But until about 15 years ago, bleaching was not an option, according to Dr. Marty Zase, president of the AACD.

Before the early 1990s, the only people with very white teeth were children — whose teeth have not undergone the natural yellowing process — or Hollywood personalities, who could afford expensive whitening procedures, Zase said.

But with improvements in the application of hydrogen peroxide in the bleaching process, whitening became available to the general population.

“Suddenly there was a way to whiten your teeth safely … and mainstream people began whitening their teeth,” Zase said.

Since the early ’90s, teeth whitening has exploded into a billion dollar industry, Zase said. Of all the procedures offered by cosmetic dentists, teeth whitening is “by far” the most common.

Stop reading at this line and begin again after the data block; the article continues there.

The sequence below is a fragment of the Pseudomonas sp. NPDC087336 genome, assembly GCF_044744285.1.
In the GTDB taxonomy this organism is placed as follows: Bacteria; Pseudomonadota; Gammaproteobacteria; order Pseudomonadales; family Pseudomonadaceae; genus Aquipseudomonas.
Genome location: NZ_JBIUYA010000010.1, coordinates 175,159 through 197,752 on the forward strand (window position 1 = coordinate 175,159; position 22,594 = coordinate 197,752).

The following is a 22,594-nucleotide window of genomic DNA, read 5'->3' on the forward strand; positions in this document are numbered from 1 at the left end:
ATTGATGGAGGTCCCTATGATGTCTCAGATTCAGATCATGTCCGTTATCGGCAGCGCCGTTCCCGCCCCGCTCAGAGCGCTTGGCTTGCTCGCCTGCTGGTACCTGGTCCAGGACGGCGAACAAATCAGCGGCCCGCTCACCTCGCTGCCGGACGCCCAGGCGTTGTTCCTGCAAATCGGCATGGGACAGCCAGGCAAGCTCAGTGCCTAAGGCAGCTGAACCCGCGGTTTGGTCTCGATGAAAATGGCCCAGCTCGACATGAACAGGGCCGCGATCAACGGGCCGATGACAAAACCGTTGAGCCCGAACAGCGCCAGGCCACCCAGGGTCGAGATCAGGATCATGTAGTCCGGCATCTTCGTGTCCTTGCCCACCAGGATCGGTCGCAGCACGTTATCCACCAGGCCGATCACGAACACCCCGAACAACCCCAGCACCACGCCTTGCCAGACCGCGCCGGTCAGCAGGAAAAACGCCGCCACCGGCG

“Like it or not, we are a society of keeping up with the Joneses,” he said. “Well, right now the Joneses have white teeth.”

What are the benefits of a brighter smile?

“When your teeth are whiter, more people are attracted to your smile…and people think that you’re happier,” Zase continued. “You’re going to be more open and appealing to the people that you meet.”

Zase said these improvements in image can lead to greater self-confidence and even better job prospects.

“Let’s face it, we judge people by how they look,” he said. “We might not like to admit that, but we do it.”


According to Zase, not all whitening procedures achieve the same level of effectiveness, nor are they equally safe.

Both Zase and Cataldo recommended that people seeking to whiten their teeth follow dentist-supervised procedures. These fall into two categories: in-office whitening systems using high-strength chemicals, and trays applied by patients at home over several weeks. The procedures can cost anywhere from $300 to $1,000, depending on which method patients choose, Zase said.